3.13.2015 Journal Prompt

Image from Breakfast at Tiffany's
Image from Breakfast at Tiffany’s

March 13, 2015: In the light…

One Reply to “3.13.2015 Journal Prompt”

  1. Some girls are just so damned pretty it hurts. And they’re pretty at all times of the day and not just when they’ve made an effort to do their hair or put on make-up. It’s like they have something inside them, like a light, and it just shines out of them or through them. And I think that’s where the whole idea of angels comes from.

    Corinne was like that. Jesus, she just lit up a room by being in it. She didn’t have to say a word, or sing or dance, or make a show or anything. Just sitting sipping tea and she’d turn heads. And the waiters’d be falling over themselves to do her a service and men’d forget the girls they were with and the girls’d forget the men.

    She knew, of course. She knew she had this power. I told her often enough. I said how it hurt me inside just to look at her. She said I was just being soft and silly, and she kissed me and I was in blissful pain from that kiss. And she took my hand in hers and she said she loved me, and she said she loved all my silliness, too.

    But when Corinne kissed me and she said she loved me, it was not quite what it seemed and that only made it hurt all the more. She’d always kissed me, you see, and always loved me, since ever we were children. It was an attachment rooted in our shared past and not anything more.

    Sometimes we’d go dancing, me and Corinne, and we’d drink too much, always we would, and I’d take her home or she’d take me. And we’d end up in bed together and picking at the buttons of her dress and my shirt. And we’d forget ourselves then, all breathless kisses, and in the moment and drunk, and caught up in what we were doing.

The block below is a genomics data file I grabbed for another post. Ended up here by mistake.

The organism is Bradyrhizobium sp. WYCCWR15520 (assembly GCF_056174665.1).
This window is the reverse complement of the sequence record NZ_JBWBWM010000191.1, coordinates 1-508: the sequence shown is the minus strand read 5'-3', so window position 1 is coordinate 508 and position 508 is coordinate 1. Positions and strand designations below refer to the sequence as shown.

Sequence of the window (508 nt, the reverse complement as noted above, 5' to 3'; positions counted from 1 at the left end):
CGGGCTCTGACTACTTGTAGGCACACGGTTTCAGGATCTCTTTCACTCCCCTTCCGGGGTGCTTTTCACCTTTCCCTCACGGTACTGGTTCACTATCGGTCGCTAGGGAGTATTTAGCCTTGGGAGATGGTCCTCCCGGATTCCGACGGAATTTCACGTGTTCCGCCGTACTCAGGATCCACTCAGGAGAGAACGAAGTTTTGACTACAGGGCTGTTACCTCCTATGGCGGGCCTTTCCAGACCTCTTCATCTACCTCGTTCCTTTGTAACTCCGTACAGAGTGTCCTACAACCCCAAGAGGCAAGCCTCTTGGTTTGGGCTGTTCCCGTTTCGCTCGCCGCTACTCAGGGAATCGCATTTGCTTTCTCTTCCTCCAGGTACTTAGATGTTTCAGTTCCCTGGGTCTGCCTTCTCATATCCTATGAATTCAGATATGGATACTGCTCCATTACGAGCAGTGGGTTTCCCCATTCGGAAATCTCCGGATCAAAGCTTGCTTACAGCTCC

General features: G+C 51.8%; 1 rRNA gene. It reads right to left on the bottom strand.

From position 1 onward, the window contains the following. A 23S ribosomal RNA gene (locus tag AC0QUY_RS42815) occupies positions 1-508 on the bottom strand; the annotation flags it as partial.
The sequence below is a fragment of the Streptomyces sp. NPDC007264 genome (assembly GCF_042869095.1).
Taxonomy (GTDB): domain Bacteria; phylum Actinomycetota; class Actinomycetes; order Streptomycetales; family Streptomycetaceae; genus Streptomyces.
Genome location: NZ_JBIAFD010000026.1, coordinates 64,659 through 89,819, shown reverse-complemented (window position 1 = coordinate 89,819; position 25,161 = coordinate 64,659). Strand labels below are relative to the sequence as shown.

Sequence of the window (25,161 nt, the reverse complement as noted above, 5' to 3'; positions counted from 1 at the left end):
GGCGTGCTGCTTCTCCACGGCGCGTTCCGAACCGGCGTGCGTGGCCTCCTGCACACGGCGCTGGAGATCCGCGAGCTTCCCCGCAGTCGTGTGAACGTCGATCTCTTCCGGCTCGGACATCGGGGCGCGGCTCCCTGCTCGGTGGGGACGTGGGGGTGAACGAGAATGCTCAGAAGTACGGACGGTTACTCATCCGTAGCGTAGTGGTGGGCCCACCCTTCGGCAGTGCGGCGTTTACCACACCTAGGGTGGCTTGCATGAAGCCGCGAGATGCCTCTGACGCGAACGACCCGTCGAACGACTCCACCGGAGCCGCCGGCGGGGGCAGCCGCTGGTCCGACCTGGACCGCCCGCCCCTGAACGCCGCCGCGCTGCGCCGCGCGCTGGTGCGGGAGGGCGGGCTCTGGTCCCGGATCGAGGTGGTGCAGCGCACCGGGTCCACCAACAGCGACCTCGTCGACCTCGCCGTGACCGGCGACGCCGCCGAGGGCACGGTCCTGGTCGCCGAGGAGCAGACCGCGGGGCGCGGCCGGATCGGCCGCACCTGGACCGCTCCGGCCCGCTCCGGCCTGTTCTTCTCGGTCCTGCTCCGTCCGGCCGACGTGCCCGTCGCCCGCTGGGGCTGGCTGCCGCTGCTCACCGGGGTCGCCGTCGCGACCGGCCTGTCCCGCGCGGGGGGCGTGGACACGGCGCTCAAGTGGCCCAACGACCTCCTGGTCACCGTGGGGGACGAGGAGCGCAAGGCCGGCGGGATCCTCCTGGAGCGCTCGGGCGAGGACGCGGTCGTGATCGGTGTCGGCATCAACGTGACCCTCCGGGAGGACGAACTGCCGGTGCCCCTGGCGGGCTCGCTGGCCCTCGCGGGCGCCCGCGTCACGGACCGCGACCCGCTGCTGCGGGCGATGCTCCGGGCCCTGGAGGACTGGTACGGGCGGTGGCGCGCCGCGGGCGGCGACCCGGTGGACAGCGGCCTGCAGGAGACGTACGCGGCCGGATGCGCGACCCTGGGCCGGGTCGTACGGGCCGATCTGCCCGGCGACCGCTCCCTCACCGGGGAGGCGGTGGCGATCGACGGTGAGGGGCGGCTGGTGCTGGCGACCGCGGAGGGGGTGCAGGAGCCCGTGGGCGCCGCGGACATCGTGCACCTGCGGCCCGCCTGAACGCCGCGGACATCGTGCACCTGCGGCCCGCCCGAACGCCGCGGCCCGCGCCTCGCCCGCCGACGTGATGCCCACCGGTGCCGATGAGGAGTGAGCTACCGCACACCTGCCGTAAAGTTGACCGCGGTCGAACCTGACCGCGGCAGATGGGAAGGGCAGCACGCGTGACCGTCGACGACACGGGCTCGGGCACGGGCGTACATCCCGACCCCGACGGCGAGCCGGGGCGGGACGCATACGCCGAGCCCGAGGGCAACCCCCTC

In the morning with her hair all this way and that, and she was still wearing her earrings and not much more, Corinne looked like she always looked, like an angel in a vision must look. She’d pretend not to remember, not a thing, and she’d complain of having had too much to drink and how she would not do that again in a hurry. And then she’d just look at me funny, as though she was waiting for me to join in with the lie.

    I’d pour her some strong black coffee and I’d say how it would clear her head. Then I’d tell I felt like shit and I’d pretend not to know what had happened – not any of it. It was what she wanted to hear. And I’d say how we couldn’t keep doing this, and that was a lie, too. She maybe thought I meant the drinking too much, and she’d nod and lift the cup to the kiss-shape of her lips.

    ‘Mind, it’s hot,’ I always said.

    She’d put one hand on my arm and say she loved me, and she’d kiss me – coffee flavoured – and she’d say she would always love me. But though she meant every word, she did not ever mean them quite the way that I wanted her to and that’s what hurt.

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